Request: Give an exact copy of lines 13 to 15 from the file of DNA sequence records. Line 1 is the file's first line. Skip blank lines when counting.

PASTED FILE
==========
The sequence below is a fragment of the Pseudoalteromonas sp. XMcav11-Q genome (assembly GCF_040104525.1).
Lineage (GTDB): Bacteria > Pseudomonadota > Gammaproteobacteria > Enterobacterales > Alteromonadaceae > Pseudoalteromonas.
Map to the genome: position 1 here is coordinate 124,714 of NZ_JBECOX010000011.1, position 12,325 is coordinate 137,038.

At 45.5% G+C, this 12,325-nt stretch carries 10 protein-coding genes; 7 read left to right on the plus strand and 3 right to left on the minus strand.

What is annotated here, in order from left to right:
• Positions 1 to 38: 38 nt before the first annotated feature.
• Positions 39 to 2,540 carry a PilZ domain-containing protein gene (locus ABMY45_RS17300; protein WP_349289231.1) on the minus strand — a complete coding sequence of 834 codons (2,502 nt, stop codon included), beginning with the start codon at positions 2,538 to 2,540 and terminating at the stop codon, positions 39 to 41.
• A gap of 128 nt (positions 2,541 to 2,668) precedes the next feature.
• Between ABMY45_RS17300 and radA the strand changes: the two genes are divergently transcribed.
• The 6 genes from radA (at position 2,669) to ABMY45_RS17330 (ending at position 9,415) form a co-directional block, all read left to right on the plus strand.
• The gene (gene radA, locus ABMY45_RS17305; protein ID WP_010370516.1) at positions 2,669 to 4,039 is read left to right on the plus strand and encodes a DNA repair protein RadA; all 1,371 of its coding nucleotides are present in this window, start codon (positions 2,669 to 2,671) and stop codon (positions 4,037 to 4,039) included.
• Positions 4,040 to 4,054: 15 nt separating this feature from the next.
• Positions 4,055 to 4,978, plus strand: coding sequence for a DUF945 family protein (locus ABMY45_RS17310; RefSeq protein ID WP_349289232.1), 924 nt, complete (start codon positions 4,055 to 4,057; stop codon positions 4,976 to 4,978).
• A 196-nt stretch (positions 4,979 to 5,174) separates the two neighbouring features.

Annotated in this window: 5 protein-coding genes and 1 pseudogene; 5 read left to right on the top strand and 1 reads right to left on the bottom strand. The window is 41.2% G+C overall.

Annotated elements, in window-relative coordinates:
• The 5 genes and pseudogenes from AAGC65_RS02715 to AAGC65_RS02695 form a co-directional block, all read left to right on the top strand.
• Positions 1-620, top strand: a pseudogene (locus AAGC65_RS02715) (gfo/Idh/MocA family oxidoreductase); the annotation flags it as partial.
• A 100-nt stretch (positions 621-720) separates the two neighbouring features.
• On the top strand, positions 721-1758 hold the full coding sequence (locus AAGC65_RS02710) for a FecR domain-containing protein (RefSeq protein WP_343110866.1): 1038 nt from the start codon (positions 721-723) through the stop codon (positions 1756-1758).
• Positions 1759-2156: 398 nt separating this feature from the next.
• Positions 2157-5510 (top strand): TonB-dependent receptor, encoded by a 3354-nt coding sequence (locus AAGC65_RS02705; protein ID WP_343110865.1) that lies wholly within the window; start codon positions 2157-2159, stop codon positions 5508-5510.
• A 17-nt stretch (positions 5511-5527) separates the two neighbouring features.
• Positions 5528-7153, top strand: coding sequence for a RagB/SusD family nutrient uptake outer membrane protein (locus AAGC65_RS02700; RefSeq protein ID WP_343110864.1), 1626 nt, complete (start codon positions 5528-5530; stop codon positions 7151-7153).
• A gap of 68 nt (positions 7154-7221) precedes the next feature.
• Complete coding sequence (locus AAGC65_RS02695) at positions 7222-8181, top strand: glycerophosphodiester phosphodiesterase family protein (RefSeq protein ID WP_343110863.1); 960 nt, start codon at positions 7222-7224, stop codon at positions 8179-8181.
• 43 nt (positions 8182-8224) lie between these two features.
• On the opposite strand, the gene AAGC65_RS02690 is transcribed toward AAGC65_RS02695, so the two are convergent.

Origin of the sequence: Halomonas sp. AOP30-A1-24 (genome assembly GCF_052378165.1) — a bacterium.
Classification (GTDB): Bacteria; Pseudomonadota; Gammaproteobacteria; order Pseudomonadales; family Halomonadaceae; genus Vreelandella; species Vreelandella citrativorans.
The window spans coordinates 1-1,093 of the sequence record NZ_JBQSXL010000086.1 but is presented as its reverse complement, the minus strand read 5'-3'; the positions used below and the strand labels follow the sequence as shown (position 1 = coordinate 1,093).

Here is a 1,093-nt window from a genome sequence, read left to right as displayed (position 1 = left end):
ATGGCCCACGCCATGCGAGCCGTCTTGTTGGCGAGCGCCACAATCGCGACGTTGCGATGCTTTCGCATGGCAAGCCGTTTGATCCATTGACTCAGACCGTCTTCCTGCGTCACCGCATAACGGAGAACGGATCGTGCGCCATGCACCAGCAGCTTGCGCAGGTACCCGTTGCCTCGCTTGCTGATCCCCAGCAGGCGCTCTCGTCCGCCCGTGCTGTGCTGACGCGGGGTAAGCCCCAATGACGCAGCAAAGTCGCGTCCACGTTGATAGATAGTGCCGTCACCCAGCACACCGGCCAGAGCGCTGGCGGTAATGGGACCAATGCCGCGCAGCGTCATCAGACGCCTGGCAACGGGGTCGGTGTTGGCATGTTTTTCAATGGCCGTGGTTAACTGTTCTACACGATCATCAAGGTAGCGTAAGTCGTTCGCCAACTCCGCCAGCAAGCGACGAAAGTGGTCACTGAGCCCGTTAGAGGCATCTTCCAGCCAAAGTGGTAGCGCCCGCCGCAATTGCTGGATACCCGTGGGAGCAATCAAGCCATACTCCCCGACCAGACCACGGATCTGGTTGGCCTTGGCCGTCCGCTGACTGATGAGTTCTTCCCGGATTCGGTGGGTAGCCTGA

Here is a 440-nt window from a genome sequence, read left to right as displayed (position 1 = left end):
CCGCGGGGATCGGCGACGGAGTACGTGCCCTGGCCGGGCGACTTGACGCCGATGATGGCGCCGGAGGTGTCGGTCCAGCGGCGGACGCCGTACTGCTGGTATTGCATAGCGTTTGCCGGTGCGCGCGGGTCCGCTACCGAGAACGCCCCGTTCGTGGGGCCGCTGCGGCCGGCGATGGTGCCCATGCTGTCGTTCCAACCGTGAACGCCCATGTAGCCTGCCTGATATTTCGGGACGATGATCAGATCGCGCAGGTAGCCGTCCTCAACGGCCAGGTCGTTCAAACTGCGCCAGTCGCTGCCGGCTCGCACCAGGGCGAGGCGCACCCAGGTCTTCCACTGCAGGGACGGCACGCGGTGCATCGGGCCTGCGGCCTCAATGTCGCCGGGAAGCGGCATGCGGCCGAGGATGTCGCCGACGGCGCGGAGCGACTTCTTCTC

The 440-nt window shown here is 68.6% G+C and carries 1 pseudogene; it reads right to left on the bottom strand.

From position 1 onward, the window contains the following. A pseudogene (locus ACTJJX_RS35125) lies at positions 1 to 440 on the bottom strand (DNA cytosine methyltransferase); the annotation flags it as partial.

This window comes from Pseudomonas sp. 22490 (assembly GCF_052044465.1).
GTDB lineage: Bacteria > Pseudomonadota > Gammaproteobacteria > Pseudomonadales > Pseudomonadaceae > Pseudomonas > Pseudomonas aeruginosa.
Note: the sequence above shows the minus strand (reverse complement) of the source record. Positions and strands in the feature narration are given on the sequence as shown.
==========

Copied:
• Positions 4,055 to 4,978, plus strand: coding sequence for a DUF945 family protein (locus ABMY45_RS17310; RefSeq protein ID WP_349289232.1), 924 nt, complete (start codon positions 4,055 to 4,057; stop codon positions 4,976 to 4,978).
• A 196-nt stretch (positions 4,979 to 5,174) separates the two neighbouring features.

Annotated in this window: 5 protein-coding genes and 1 pseudogene; 5 read left to right on the top strand and 1 reads right to left on the bottom strand. The window is 41.2% G+C overall.